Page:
More From SXSW #AskAnne


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We can’t tell you the breakout bands or best films from this year’s South By Southwest, but we can tell you that new ideas around digital health — including 23andMe’s use of big data to power research — drove a lot of the most interesting discussions on the interactive side of the festival.anne before interview copy

23andMe’s CEO and co-founder Anne Wojcicki delivered one of the more popular keynotes. While she tried to answer most of the questions directed to her through Twitter using the #AskAnne hashtag, she ran out of time quickly. So we went back through the more than 100 queries to answer the most frequently asked questions.

The biggest question, the one that’s been dominating our work over the last few months, asked by many on Twitter was summed up by Armin Molvai (@amolavi), who asked: “Can you share and update on what’s happening with the FDA?”

Back in November the FDA ordered 23andMe to stop returning health results to new customers, pending completion of a regulatory process, that requires submitting applications that detail the validity of the testing and science behind health results returned to customers. How long that process will take is hard to say, but Anne made clear that 23andMe is still deeply invested in seeing it through.

“My main priority is resolution with the FDA,” she told Venture Beat writer Christina Farr after her keynote. “We’re not going to switch gears and become an ancestry company, although that’s a huge market on its own. We need to return to delivering health information.”

Knowing how the FDA process has changed what 23andMe can offer new customers, Melissa Green (@mgreenvml) asked on Twitter how that will impact the company’s ongoing research.

Anne’s message on that was that not only is the company continuing to do research, but 23andMe is also tackling new areas of study.

“We have 650,000 people in our database and are being inundated with requests from academics and foreign partners,” she said. “We have more of this data than anyone else in the world.”

The mission of the company has always been about changing health care and empowering people with their genetic information. And 23andMe’s research is central to that mission, Anne said.

With 23andMe people can learn about themselves while helping to power important genetic research. Most of our customers consent to research. Collectively those customers have answered more than 170 million survey questions that in turn helps fuel research that now extends to more than 230 different studies looking at 1,000 different conditions that span everything from Parkinson’s disease to motion sickness. That’s the kind of research that could not be accomplished using traditional methods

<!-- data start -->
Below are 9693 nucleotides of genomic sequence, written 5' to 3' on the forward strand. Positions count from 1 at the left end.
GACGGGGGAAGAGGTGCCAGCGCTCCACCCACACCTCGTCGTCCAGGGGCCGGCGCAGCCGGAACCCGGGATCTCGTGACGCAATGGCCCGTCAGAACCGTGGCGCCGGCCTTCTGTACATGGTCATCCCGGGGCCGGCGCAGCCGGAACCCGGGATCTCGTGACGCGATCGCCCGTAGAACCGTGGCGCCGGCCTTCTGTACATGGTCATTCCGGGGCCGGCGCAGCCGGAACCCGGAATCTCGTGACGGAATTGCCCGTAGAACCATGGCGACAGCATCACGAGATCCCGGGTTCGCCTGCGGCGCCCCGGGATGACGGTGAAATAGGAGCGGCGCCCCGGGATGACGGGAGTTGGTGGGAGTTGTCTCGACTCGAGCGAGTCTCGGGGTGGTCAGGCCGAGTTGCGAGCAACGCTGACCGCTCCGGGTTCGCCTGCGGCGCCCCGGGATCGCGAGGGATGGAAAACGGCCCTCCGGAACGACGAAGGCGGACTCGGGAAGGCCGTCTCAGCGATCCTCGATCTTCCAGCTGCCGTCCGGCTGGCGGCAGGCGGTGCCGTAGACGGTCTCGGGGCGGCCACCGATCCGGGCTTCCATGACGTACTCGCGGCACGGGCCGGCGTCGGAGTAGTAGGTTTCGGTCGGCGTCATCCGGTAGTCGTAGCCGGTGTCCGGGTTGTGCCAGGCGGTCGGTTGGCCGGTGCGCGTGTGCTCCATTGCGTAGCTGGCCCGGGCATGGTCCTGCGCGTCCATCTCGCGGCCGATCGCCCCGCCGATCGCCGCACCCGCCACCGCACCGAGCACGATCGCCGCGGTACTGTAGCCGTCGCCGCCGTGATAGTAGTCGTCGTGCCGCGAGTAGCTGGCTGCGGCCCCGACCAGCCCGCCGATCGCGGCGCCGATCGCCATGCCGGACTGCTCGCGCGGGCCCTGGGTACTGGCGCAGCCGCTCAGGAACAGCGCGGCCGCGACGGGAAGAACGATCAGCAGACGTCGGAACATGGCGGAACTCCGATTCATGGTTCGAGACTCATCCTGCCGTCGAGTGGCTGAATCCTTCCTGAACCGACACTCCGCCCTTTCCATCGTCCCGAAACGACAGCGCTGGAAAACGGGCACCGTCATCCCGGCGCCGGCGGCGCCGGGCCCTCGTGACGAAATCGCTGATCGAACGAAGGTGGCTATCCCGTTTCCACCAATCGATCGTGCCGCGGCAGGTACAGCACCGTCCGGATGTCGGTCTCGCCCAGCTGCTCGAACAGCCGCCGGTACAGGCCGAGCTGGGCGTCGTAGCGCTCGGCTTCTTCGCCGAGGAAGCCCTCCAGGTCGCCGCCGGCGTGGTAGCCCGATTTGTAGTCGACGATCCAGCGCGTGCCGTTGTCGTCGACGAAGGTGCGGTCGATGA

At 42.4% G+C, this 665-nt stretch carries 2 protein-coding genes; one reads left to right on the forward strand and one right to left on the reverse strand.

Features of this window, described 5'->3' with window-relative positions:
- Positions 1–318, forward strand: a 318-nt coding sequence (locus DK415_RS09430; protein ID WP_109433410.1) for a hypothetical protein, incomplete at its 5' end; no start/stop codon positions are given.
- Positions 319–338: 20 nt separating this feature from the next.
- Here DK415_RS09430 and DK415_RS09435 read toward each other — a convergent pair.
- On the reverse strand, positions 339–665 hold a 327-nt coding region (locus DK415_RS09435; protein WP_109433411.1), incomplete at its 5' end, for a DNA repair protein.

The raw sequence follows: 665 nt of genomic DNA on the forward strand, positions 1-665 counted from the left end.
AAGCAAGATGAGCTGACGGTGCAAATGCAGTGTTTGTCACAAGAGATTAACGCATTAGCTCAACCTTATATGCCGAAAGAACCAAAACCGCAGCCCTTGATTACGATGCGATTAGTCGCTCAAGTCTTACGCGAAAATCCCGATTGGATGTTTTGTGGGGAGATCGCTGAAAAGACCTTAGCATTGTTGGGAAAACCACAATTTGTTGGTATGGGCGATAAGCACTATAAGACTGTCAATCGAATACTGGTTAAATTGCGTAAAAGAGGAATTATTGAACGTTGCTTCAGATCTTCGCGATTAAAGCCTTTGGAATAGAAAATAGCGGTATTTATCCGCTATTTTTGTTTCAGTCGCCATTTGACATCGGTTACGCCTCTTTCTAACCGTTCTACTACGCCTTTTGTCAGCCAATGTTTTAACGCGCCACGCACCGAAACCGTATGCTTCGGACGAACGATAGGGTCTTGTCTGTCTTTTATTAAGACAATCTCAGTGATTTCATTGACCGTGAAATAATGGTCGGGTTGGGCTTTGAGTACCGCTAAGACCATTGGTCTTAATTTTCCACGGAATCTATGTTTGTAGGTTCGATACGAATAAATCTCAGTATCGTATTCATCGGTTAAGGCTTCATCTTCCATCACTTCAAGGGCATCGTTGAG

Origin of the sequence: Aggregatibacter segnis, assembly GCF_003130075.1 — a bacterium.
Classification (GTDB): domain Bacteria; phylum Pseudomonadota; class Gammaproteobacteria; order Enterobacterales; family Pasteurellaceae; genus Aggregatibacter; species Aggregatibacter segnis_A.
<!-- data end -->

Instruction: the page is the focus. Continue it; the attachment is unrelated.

While many at the conference could easily grasp the power 23andMe’s big data to speed research, some others were concerned about privacy around that data and, “how (23andMe is) protecting this database?”

Anne’s response was that research is done using data that is made anonymous, that the company adheres to strict security protocols. And our research is overseen by an independent “Institutional Review Board” that objectively looks out for the interests of those who consent to research. In the end, Anne pointed out that customers can opt out of research at any time, download their data and close their account.

“One of the reasons we went direct to consumer is so that you own the data,” she said. “And if you then want to share it that’s your right.”






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  • Free2BMe

    What do people do who purchased kits? Ordered, recieved but not returned prior to FDA intervention. S.O.L?

    • Scott23H

      Free2BMe,
      If you purchased before November 22, 2013 you will still be able to access health results.
      Just FYI the kit has to be sent in within a year of purchase or it will be invalidated. If you have additional questions please go to our FAQ page.

    • gfj68

      Google is your friend. Health info is EASILY accessible.I got my kit as an Xmas gift and got health info within minutes of receiving my results in January, AFTER the embargo. Genealogical stuff is FAR more interesting and I hope 23andMe amps up that part of their product.

  • Scott23H

    Thomas,
    What Anne was saying is that we are not abandoning our mission of empowering people with health information and become just a company that does ancestry.
    Ancestry has always been part of what we do and we’ll continue to do that. The ancestry side of the product is important for a number of reasons. On top of being both engaging and interesting it also has a bearing on many health conditions.
    We’re working on new offerings around our ancestry product so stay tuned.

  • Manuel Farill

    News in Mexico´s newspaper today is that National University of México has come up with a great discovery, stating that there´s a gene called SLC16A11 that makes Mexican nationals more susceptible to Diabetes. Sincé I´m a client of yours I would like to know if I have this gene and if so, what I can do to “control” it. Manuel

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